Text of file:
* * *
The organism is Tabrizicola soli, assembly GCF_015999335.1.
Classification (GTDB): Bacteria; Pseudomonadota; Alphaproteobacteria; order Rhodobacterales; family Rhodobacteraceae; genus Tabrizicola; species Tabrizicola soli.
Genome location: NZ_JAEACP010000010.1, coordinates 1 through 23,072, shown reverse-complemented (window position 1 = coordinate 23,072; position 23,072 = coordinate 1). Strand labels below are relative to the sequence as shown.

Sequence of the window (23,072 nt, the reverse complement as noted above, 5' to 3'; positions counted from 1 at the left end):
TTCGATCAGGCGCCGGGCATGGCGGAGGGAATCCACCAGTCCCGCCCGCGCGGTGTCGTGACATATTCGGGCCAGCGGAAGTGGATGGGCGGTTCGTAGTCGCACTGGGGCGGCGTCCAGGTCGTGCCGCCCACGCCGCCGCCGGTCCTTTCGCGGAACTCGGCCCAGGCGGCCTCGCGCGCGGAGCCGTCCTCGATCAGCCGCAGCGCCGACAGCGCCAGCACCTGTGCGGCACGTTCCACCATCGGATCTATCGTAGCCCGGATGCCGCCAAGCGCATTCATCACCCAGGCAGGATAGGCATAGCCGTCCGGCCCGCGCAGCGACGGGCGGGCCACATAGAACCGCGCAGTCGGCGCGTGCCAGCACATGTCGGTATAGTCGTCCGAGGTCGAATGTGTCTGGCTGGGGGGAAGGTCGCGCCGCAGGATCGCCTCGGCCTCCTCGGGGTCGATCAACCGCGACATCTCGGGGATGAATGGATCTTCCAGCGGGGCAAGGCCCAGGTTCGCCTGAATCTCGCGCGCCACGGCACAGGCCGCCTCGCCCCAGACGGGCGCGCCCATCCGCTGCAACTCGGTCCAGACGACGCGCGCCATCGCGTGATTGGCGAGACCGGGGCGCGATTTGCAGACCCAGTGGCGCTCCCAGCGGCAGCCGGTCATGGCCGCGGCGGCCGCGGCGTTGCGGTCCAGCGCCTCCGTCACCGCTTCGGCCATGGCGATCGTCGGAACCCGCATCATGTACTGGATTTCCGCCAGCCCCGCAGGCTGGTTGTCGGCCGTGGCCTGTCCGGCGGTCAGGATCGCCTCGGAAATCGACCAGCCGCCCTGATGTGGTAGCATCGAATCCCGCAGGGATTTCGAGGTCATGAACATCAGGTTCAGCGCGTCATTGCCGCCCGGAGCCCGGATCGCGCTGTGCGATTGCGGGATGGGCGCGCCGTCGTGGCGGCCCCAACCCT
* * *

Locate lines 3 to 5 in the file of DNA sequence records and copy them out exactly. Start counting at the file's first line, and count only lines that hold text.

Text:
Genome location: NZ_JAEACP010000010.1, coordinates 1 through 23,072, shown reverse-complemented (window position 1 = coordinate 23,072; position 23,072 = coordinate 1). Strand labels below are relative to the sequence as shown.

Sequence of the window (23,072 nt, the reverse complement as noted above, 5' to 3'; positions counted from 1 at the left end):
TTCGATCAGGCGCCGGGCATGGCGGAGGGAATCCACCAGTCCCGCCCGCGCGGTGTCGTGACATATTCGGGCCAGCGGAAGTGGATGGGCGGTTCGTAGTCGCACTGGGGCGGCGTCCAGGTCGTGCCGCCCACGCCGCCGCCGGTCCTTTCGCGGAACTCGGCCCAGGCGGCCTCGCGCGCGGAGCCGTCCTCGATCAGCCGCAGCGCCGACAGCGCCAGCACCTGTGCGGCACGTTCCACCATCGGATCTATCGTAGCCCGGATGCCGCCAAGCGCATTCATCACCCAGGCAGGATAGGCATAGCCGTCCGGCCCGCGCAGCGACGGGCGGGCCACATAGAACCGCGCAGTCGGCGCGTGCCAGCACATGTCGGTATAGTCGTCCGAGGTCGAATGTGTCTGGCTGGGGGGAAGGTCGCGCCGCAGGATCGCCTCGGCCTCCTCGGGGTCGATCAACCGCGACATCTCGGGGATGAATGGATCTTCCAGCGGGGCAAGGCCCAGGTTCGCCTGAATCTCGCGCGCCACGGCACAGGCCGCCTCGCCCCAGACGGGCGCGCCCATCCGCTGCAACTCGGTCCAGACGACGCGCGCCATCGCGTGATTGGCGAGACCGGGGCGCGATTTGCAGACCCAGTGGCGCTCCCAGCGGCAGCCGGTCATGGCCGCGGCGGCCGCGGCGTTGCGGTCCAGCGCCTCCGTCACCGCTTCGGCCATGGCGATCGTCGGAACCCGCATCATGTACTGGATTTCCGCCAGCCCCGCAGGCTGGTTGTCGGCCGTGGCCTGTCCGGCGGTCAGGATCGCCTCGGAAATCGACCAGCCGCCCTGATGTGGTAGCATCGAATCCCGCAGGGATTTCGAGGTCATGAACATCAGGTTCAGCGCGTCATTGCCGCCCGGAGCCCGGATCGCGCTGTGCGATTGCGGGATGGGCGCGCCGTCGTGGCGGCCCCAACCCT